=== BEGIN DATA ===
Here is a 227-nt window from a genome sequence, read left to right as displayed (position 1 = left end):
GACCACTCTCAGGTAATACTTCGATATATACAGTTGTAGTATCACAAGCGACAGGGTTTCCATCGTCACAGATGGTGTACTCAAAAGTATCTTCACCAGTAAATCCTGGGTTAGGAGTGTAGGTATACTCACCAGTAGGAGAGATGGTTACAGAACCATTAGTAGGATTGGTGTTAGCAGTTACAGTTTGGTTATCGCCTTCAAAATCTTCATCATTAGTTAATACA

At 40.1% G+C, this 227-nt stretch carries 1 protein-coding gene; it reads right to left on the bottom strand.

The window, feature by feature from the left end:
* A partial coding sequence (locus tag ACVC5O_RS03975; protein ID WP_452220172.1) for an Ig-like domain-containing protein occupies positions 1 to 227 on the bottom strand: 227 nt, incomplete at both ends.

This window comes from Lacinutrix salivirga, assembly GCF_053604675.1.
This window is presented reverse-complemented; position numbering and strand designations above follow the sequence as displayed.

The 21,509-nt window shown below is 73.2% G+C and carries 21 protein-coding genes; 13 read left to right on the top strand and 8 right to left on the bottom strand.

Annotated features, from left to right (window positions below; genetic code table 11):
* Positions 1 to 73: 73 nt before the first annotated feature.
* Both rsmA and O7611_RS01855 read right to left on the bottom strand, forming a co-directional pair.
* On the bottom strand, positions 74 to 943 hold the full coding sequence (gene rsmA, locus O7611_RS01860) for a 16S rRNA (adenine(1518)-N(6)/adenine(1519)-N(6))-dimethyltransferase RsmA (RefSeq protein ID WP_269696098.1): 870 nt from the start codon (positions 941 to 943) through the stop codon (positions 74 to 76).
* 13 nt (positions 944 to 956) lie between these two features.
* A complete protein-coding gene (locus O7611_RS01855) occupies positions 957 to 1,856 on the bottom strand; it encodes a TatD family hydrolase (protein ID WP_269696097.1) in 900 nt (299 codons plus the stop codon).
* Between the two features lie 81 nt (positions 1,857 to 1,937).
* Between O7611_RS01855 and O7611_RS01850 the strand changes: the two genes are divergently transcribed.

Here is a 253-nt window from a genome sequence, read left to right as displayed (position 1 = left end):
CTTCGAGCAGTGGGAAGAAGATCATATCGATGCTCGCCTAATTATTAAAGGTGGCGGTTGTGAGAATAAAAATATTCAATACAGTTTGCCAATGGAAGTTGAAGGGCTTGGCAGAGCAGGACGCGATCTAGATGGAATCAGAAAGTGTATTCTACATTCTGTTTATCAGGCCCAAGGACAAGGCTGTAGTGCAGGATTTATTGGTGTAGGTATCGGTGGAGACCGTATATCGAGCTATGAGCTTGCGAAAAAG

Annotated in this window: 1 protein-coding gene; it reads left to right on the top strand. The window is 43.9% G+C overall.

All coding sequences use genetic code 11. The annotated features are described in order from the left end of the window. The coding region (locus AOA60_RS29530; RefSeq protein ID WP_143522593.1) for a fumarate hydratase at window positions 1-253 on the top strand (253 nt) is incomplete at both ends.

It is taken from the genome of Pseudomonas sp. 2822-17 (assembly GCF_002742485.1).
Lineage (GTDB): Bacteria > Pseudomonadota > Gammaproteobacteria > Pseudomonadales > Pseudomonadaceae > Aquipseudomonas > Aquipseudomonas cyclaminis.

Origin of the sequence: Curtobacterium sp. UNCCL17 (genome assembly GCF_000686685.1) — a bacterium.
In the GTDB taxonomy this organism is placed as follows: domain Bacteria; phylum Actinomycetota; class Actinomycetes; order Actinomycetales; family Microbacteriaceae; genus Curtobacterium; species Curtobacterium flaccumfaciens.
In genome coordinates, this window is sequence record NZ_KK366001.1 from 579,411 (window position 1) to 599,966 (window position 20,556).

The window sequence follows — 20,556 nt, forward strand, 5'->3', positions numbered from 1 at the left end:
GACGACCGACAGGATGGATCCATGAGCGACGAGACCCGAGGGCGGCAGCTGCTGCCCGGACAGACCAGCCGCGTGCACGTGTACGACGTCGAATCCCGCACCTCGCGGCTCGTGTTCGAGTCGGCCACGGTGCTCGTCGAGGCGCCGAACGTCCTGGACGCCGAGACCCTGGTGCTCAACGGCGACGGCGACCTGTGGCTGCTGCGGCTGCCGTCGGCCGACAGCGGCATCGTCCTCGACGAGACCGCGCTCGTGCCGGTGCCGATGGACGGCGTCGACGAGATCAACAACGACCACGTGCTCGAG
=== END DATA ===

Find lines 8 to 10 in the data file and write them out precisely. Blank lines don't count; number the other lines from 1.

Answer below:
The 21,509-nt window shown below is 73.2% G+C and carries 21 protein-coding genes; 13 read left to right on the top strand and 8 right to left on the bottom strand.

Annotated features, from left to right (window positions below; genetic code table 11):
* Positions 1 to 73: 73 nt before the first annotated feature.